Solution: Stress the importance of alignment on objectives (perhaps through a theory of change) and allow ample time to develop, test and review a survey instrument focused solely on the agreed objectives. Researchers should hold firm on instrument length — short, focused questionnaires that produce good data are better than long questionnaires that produce unusable data.

2. See it from the respondents’ point of view.

Problem: Development is frequently about improving the financial situation of beneficiaries, and impact studies often rely heavily on numeric variables (like income) that are prone to error. Interviewer training and data cleaning can only go so far toward correcting for these.

Reason: Numeracy, recall and interviewer error are key culprits of bad data, oftentimes because questions are created by research teams who see things differently than how respondents. An example is when people exchange goods for other goods, rather than for money. Even though an income question may be semantically clear, monetary response categories may not give the respondent an opportunity to answer in a way that reflects their circumstances, rendering the data meaningless.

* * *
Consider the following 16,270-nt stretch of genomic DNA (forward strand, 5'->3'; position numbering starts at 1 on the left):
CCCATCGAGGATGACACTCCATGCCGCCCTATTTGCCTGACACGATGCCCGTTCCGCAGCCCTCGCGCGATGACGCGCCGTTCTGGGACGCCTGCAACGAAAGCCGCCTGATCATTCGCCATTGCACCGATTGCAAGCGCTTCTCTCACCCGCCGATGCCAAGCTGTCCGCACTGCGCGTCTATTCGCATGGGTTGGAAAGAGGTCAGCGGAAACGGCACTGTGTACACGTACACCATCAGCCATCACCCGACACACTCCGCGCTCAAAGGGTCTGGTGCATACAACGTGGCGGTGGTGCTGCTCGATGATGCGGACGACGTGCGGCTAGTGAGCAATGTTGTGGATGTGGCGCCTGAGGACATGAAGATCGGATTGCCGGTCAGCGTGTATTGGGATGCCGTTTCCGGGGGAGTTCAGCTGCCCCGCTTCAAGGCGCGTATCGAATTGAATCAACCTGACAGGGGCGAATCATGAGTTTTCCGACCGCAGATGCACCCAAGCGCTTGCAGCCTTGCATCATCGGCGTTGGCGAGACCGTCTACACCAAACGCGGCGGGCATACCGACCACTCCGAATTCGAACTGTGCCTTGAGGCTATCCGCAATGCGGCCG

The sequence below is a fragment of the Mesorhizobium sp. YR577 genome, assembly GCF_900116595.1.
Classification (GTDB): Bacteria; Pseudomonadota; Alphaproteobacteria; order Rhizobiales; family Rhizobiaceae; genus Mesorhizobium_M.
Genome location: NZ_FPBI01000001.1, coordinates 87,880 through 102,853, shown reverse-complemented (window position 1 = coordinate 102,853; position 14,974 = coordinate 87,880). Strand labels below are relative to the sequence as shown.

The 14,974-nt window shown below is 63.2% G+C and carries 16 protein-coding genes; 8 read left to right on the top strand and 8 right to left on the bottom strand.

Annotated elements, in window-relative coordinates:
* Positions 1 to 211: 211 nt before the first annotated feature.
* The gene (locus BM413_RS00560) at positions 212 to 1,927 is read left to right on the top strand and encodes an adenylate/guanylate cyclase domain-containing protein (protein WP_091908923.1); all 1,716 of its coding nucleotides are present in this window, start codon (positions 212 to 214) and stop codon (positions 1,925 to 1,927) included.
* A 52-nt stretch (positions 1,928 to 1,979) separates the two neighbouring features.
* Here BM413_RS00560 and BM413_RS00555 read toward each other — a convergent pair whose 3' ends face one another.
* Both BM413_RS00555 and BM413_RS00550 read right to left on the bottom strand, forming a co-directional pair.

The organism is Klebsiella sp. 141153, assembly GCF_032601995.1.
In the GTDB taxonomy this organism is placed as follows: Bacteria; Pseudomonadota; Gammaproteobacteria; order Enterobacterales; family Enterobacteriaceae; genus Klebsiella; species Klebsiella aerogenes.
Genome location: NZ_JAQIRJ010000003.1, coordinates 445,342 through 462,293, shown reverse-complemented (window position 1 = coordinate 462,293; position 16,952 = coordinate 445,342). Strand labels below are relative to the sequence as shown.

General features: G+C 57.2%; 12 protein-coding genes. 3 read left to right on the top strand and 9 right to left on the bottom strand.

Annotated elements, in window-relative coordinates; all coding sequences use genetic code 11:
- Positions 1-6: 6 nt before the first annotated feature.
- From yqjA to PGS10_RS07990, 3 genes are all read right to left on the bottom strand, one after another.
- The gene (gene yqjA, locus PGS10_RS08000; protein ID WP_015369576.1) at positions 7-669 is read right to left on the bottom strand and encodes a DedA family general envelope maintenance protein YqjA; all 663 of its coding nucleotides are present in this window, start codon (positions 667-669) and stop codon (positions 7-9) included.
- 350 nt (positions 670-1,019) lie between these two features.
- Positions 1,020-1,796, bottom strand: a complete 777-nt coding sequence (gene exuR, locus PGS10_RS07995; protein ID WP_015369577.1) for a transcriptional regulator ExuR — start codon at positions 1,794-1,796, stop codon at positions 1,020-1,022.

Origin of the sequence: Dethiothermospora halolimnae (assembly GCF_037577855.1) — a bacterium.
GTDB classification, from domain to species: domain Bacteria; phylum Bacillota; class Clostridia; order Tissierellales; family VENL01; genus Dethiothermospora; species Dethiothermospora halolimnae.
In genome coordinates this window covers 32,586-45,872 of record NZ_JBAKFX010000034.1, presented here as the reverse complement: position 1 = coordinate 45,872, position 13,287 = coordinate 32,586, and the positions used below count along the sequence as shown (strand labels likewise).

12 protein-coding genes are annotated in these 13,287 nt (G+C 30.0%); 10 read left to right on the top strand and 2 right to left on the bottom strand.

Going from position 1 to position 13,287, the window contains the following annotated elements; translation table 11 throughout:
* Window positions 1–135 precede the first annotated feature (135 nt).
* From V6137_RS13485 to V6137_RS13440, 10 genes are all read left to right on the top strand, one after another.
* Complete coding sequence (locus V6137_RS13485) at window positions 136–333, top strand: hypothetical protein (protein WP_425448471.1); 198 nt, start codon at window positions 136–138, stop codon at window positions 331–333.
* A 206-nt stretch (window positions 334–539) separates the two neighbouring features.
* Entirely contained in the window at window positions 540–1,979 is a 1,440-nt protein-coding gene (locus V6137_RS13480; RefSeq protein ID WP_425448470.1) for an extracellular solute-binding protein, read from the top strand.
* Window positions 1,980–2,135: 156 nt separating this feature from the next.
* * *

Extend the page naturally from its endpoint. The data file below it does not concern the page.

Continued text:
Solution: Observe the population you are surveying — if the people you are interviewing exchange the coffee beans they grow for grains and vegetables, a typical household income question will not work. Think about how respondents live and seek proxies for items that are difficult to measure. In this example about measuring household wealth, you might look at such as ownership of various household items or the ability to afford basic expenses. If you have a hard time envisioning your respondents’ context, consider some observational research in advance of developing your survey instrument.

3. Embrace reality.

Problem: Formal methodological approaches to impact evaluation are unable to be implemented in the field, leading to a breakdown of the study.

Reason: Evaluation design relies on a lot of scientific theory, which often assumes certain things are possible in data collection — things like a known sample frame, the ability to enumerate and the availability of a particular respondent. However, these assumptions do not always hold true in some of the challenging contexts where development programs are taking place.